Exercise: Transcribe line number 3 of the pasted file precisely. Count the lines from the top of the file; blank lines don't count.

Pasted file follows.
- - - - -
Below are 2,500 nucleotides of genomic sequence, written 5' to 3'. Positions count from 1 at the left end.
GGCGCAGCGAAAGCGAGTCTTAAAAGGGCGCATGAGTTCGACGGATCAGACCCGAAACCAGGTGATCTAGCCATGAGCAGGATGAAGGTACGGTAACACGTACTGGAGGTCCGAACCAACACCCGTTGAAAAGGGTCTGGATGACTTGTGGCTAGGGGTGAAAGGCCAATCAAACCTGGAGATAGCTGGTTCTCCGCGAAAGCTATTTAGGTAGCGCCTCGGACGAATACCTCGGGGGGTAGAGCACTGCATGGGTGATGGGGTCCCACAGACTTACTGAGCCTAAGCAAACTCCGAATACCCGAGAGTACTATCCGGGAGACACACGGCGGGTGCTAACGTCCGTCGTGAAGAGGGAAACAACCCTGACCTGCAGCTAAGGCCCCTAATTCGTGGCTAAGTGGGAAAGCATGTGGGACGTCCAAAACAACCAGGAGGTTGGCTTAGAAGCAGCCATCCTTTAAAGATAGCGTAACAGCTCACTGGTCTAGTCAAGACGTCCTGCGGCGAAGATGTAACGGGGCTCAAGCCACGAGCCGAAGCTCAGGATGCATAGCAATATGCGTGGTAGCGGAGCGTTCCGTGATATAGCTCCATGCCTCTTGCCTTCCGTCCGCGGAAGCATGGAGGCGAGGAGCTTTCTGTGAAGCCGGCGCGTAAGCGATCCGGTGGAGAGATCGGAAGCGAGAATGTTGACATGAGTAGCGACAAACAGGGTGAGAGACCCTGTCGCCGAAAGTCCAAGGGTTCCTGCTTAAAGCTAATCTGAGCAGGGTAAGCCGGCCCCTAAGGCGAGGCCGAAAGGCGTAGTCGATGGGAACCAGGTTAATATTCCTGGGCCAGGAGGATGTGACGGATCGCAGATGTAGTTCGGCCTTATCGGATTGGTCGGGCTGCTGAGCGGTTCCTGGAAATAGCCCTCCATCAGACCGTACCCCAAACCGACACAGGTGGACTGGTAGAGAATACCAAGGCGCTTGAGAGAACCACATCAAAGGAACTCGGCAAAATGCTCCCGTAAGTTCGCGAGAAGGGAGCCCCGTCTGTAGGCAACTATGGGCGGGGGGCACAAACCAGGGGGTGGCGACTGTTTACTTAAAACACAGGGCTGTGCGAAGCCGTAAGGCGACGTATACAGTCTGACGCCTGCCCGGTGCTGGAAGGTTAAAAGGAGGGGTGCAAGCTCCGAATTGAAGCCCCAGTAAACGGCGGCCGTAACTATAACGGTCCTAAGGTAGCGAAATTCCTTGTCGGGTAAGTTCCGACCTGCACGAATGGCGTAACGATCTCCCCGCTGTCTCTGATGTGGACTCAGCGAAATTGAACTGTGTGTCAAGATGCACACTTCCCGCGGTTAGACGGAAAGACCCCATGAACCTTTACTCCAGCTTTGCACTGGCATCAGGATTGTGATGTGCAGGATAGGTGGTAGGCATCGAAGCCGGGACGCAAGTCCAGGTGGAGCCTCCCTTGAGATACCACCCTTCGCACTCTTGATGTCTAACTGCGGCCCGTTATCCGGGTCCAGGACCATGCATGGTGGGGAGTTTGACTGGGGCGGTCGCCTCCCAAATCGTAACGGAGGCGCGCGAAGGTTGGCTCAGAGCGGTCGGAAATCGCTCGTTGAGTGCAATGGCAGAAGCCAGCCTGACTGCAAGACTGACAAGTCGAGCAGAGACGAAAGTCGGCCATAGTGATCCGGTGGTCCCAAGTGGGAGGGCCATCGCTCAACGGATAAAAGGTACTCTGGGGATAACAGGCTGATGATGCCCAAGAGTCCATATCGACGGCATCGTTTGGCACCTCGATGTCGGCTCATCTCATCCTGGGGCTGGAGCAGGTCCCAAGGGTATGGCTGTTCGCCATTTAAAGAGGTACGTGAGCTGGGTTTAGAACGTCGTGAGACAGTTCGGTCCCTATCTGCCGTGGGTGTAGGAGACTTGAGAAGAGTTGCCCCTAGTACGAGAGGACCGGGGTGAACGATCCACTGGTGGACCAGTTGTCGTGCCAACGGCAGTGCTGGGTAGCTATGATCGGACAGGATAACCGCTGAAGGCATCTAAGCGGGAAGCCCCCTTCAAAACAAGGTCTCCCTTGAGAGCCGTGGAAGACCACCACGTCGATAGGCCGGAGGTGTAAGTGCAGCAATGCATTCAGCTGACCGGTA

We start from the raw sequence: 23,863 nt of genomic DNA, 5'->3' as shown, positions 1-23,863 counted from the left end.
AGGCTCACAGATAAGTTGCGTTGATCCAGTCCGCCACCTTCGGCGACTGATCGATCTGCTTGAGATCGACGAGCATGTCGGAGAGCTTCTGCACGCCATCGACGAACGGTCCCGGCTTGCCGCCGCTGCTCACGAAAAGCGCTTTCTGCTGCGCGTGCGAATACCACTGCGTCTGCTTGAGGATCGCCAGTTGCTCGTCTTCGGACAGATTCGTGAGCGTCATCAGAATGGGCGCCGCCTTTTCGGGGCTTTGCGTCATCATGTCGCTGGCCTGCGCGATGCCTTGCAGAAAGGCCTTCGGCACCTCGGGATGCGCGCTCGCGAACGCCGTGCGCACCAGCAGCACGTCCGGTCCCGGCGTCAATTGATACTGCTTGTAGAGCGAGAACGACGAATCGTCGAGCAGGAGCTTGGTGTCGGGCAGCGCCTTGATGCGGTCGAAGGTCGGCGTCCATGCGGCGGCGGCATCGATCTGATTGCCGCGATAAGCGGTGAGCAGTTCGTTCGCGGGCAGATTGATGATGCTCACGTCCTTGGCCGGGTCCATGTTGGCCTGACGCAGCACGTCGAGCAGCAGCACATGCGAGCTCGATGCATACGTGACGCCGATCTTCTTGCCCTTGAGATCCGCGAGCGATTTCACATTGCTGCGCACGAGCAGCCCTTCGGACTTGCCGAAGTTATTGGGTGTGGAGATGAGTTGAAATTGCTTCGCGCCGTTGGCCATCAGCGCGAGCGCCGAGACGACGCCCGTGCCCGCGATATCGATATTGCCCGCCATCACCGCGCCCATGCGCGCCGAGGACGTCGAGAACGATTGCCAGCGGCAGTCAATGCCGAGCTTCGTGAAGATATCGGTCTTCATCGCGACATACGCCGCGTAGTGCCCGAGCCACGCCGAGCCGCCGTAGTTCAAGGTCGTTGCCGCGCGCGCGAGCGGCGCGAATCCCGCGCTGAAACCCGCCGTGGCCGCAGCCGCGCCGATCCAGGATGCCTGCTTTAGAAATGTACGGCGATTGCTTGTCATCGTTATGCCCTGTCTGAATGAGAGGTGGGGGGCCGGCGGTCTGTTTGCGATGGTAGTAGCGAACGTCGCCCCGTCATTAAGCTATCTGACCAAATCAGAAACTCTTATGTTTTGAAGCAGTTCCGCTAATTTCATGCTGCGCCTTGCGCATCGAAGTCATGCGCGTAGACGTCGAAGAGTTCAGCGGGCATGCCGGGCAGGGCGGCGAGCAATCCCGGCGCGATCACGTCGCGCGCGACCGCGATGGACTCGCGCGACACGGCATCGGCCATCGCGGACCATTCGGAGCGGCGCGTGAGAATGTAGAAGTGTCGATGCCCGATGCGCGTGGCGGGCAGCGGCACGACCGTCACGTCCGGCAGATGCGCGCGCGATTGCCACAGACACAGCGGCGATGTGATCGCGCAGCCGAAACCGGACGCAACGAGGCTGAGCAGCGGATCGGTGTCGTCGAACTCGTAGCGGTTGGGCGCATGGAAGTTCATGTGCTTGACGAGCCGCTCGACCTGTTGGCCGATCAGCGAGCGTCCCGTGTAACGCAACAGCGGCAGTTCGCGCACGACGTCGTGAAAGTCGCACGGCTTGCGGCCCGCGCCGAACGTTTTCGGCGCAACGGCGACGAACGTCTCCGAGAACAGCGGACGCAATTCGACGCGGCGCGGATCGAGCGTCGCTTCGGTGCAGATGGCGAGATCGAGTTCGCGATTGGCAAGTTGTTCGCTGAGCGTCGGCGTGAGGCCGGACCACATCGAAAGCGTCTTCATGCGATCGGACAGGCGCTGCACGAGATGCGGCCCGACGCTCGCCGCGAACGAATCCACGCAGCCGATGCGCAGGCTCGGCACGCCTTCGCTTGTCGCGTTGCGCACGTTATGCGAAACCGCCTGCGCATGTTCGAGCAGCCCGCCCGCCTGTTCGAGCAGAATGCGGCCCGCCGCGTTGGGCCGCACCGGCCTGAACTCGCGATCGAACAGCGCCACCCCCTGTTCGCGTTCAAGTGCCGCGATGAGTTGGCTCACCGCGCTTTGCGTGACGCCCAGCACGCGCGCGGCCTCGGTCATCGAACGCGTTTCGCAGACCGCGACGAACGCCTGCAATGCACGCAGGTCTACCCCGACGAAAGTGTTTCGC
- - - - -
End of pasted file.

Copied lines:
We start from the raw sequence: 23,863 nt of genomic DNA, 5'->3' as shown, positions 1-23,863 counted from the left end.